The motor is the EP Carry. It says "optimized for boats to 13' in length and 600#". However, it works fine on a DS and I've had the founder and engineer of the company check it out on my boat. The HP rating is minimal, and the electric consumption is 1/3 of what my trolling motor took, but the thrust is at least as good, if not better. I'm very pleased with the ease of use and the light weight. This one is truly a motor to have along just in case. Deploys in seconds without hassle and without the need to get up, and does not weigh down and drag the transom.

Here is the home page: https://www.electricpaddle.com/index.html

Here is a review of the same motor by someone else on the forum: viewtopic.php?f=8&t=5936

I have met the people behind this motor and am happy to endorse them and their product.

PS: here's a discussion of battery options for the EP Carry: https://www.electricpaddle.com/battery-options.html
~ green ~ lake ~ ~
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Re: 5hp motor DS II

Postby tomodda » Tue Jul 09, 2024 1:54 pm

@HvB: Yes, GreenLake and I had quite the discussion about the EP Carry in the thread he links. Bottom line, it's a great AUXILIARY engine, as in it'll get you back and forth to the dock and will help along in calms. It is not an all-day cruising engine, nor is it meant to be. However, you can modify it to be an all-day engine with either a solar panel or a bigger battery. For what it is - an auxiliary - it is quite expensive, but you're paying for convenience. The EP is very light, you can store it anywhere, is nearly maintenance-free, and it ALWAYS starts. Is that worth the price to you? Is upgrading it to be a cruising engine worth it to you (there are other, even more expensive choices). I dunno, that's between you and your wallet to decide!

In the meantime, I can report that the EP Carry saved my hide once, when I broke my tabernacle and almost lost the mast: https://forum.daysailer.org/forum/viewtopic.php?f=42&t=6627. Right there it "paid for itself," as I quite value my sorry hide... :D The EP started right up and stood me out of danger, when I most needed it. Thank you, EP!
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Re: 5hp motor DS II

Postby GreenLake » Tue Jul 09, 2024 8:30 pm

Battery prices have come down, and the segment of 12V drop-ins has exploded since the EP Carry was first introduced.

The dedicated 24V battery was expensive then, but it's ridiculous now. With the offered boost converter, you add one of these 12V replacements and you have several hours of motoring.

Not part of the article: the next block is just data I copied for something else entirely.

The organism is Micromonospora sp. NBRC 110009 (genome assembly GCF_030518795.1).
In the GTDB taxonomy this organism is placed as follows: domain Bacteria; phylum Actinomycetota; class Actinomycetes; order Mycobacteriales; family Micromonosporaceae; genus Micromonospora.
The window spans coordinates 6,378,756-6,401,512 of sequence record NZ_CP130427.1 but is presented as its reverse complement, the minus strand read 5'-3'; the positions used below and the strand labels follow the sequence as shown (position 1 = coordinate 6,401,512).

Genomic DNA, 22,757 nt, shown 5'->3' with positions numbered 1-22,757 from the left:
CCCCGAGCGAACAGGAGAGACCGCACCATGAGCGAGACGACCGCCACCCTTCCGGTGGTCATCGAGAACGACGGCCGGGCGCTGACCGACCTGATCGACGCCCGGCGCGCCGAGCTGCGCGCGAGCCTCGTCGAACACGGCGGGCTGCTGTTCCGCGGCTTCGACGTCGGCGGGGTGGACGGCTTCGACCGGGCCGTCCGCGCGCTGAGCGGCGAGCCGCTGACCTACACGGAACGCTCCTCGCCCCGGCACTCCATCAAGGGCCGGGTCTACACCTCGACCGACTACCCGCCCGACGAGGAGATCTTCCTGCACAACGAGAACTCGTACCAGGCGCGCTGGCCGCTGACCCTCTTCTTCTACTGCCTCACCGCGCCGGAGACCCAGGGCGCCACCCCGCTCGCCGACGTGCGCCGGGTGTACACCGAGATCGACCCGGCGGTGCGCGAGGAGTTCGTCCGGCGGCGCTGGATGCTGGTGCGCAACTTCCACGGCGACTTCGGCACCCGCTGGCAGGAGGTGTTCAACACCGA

I find the original battery sufficient for nearly all uses except if you are becalmed on long cruises. Here's an example. While that situation looked dire, it turned out, it was a false alarm.

However, I'm strongly considering adding a 100Ah 12V battery to get 1200Wh, compared to the 9.6Ah 24V battery's 220. Even with some conversion loss in the boost converter, that's around 4-5 times the range. That should make adventures like the one I subscribed possible even if the wind doesn't come back. However, if I was trying to sail an event like the Texas200 with its 50nm stages, I'd bring a 200Ah battery (and a solar panel) to be able to motor at least 1/2 stage per day, plus power some devices. (This year, the usually reliable wind failed, but even people w/o motor managed to complete, those that persevered).

For such extreme distances, I might possibly invest in a slightly more powerful electric motor, because at some point, after a few hours of this, being able to do 4.5 or 5 knots will test your patience less than doing a bit over 3 knots. Again, for shorter distances and as a backup that you expect you won't actually need except as a last resort, going a bit slower is better than not going. However, I *really* appreciate how light the EP-Carry is, and how you can operate it from a sailing (not a motoring) seating position. So, even then, I might opt for a light weight solution, with the idea that the weight penalty applies constantly, but the limited benefits only apply in very specific circumstances.
~ green ~ lake ~ ~